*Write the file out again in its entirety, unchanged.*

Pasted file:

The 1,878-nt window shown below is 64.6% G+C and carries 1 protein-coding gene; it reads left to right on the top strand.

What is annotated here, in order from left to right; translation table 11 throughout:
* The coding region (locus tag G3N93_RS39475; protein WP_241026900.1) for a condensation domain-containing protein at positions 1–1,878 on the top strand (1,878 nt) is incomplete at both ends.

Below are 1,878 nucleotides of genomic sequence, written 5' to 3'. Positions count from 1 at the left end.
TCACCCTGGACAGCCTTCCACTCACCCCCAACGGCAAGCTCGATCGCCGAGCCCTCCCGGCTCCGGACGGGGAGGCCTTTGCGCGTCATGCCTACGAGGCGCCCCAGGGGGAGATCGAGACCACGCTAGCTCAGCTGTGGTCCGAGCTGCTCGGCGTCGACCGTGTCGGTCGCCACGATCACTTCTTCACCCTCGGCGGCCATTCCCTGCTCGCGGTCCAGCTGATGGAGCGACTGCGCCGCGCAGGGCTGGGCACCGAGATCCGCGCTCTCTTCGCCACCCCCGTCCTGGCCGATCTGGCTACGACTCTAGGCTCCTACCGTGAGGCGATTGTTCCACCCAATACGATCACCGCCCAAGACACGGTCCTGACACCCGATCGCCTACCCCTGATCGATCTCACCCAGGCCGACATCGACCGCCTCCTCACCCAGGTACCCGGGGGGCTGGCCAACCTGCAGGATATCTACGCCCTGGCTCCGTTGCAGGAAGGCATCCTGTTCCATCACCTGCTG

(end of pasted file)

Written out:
The 1,878-nt window shown below is 64.6% G+C and carries 1 protein-coding gene; it reads left to right on the top strand.

What is annotated here, in order from left to right; translation table 11 throughout:
* The coding region (locus tag G3N93_RS39475; protein WP_241026900.1) for a condensation domain-containing protein at positions 1–1,878 on the top strand (1,878 nt) is incomplete at both ends.

Below are 1,878 nucleotides of genomic sequence, written 5' to 3'. Positions count from 1 at the left end.
TCACCCTGGACAGCCTTCCACTCACCCCCAACGGCAAGCTCGATCGCCGAGCCCTCCCGGCTCCGGACGGGGAGGCCTTTGCGCGTCATGCCTACGAGGCGCCCCAGGGGGAGATCGAGACCACGCTAGCTCAGCTGTGGTCCGAGCTGCTCGGCGTCGACCGTGTCGGTCGCCACGATCACTTCTTCACCCTCGGCGGCCATTCCCTGCTCGCGGTCCAGCTGATGGAGCGACTGCGCCGCGCAGGGCTGGGCACCGAGATCCGCGCTCTCTTCGCCACCCCCGTCCTGGCCGATCTGGCTACGACTCTAGGCTCCTACCGTGAGGCGATTGTTCCACCCAATACGATCACCGCCCAAGACACGGTCCTGACACCCGATCGCCTACCCCTGATCGATCTCACCCAGGCCGACATCGACCGCCTCCTCACCCAGGTACCCGGGGGGCTGGCCAACCTGCAGGATATCTACGCCCTGGCTCCGTTGCAGGAAGGCATCCTGTTCCATCACCTGCTG